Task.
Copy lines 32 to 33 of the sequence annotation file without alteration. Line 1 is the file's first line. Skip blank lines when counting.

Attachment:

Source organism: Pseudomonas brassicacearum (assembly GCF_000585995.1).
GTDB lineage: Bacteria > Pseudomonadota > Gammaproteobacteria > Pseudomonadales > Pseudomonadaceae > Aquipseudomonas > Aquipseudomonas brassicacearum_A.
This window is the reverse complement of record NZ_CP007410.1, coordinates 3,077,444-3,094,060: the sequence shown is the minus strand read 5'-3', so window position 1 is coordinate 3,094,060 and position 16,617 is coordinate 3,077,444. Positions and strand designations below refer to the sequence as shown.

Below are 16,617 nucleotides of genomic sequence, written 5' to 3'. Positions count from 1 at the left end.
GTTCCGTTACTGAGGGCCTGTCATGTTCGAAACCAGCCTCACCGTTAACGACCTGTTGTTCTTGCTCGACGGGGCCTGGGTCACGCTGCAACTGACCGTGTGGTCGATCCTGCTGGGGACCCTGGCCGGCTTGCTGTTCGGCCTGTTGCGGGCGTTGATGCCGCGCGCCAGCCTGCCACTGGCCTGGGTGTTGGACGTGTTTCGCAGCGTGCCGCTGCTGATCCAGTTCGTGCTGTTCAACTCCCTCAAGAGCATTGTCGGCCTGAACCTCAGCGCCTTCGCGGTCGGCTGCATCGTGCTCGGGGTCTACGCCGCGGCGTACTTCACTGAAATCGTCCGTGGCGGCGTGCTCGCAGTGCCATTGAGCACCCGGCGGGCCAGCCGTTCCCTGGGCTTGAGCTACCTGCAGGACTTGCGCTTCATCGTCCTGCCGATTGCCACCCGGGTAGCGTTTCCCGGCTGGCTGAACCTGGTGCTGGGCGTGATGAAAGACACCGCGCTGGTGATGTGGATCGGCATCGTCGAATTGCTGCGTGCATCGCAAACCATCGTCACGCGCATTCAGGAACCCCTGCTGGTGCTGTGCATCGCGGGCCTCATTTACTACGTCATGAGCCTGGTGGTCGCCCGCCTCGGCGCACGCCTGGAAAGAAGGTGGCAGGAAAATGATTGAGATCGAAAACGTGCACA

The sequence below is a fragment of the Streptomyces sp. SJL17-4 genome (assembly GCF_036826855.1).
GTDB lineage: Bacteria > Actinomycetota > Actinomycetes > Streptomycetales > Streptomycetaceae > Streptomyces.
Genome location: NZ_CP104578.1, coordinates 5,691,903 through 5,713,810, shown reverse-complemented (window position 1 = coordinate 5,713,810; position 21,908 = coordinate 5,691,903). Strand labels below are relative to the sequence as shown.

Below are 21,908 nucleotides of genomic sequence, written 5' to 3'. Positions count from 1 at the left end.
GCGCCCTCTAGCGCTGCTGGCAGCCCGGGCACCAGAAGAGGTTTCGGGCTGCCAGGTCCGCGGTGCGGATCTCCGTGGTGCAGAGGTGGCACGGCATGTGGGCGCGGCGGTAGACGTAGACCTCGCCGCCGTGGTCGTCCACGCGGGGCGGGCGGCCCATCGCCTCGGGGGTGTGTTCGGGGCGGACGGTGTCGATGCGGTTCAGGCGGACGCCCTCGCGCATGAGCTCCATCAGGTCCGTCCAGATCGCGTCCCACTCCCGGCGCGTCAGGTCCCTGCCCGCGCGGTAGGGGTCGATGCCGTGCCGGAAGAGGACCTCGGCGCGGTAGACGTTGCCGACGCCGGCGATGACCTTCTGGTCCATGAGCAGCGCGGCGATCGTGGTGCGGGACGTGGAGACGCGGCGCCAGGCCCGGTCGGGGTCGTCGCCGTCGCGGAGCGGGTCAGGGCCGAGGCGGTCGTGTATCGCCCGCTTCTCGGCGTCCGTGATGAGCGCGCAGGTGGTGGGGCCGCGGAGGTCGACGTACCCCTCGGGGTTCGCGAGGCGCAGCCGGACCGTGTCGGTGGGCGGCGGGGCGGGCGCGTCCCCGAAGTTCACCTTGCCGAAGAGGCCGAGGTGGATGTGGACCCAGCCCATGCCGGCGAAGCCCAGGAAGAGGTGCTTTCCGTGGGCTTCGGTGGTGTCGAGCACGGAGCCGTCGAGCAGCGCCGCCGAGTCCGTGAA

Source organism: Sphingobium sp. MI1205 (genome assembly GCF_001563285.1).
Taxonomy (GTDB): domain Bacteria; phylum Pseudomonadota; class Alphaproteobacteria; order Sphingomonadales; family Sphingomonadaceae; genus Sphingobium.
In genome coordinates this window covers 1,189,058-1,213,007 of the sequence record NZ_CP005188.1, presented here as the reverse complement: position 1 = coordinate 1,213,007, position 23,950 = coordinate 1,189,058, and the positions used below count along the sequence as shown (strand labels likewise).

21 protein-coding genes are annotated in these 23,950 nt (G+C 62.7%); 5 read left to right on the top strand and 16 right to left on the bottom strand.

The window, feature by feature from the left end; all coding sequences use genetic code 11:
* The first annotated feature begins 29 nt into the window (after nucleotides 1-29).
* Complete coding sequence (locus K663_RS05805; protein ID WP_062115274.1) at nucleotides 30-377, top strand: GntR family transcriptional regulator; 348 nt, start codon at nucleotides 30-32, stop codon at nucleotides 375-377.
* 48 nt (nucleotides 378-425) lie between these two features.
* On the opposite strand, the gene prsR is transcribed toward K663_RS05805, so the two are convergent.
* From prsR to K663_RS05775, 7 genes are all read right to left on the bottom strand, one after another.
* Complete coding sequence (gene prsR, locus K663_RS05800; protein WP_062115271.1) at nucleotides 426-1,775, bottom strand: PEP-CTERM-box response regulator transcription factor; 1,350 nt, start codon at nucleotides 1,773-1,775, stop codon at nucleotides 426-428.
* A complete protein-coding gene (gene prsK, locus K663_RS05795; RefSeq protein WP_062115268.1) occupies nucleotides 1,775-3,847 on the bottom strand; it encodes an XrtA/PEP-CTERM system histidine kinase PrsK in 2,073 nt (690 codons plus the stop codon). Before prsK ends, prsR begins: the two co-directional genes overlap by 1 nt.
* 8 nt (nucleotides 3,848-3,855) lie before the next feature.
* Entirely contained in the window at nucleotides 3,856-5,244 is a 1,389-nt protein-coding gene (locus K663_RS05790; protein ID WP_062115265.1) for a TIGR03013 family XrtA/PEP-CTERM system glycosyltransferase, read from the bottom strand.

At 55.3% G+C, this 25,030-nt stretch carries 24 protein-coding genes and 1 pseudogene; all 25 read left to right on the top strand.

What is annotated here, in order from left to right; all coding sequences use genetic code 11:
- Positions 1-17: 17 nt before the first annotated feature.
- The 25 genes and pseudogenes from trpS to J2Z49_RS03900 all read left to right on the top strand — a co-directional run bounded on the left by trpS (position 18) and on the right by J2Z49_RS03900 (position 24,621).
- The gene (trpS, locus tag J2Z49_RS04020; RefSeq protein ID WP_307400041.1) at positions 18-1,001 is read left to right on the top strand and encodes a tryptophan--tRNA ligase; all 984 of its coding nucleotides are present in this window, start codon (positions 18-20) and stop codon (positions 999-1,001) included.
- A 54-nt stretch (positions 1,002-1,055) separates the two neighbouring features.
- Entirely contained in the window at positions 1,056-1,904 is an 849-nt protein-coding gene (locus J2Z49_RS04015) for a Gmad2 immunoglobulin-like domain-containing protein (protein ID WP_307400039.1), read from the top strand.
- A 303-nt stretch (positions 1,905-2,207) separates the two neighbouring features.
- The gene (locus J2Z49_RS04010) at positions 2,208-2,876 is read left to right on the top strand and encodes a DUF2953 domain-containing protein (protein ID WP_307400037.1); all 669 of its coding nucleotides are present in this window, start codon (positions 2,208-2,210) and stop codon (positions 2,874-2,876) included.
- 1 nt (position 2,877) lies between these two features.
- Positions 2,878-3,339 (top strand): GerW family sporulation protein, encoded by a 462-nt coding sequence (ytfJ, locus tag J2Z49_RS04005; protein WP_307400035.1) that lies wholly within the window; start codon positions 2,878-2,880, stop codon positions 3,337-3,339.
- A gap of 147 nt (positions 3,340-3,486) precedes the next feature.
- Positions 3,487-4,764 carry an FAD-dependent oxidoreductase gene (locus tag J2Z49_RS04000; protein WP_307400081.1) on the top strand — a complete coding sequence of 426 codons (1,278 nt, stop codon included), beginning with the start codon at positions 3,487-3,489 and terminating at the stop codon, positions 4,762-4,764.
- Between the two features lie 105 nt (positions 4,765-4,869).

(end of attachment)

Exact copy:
- A 303-nt stretch (positions 1,905-2,207) separates the two neighbouring features.
- The gene (locus J2Z49_RS04010) at positions 2,208-2,876 is read left to right on the top strand and encodes a DUF2953 domain-containing protein (protein ID WP_307400037.1); all 669 of its coding nucleotides are present in this window, start codon (positions 2,208-2,210) and stop codon (positions 2,874-2,876) included.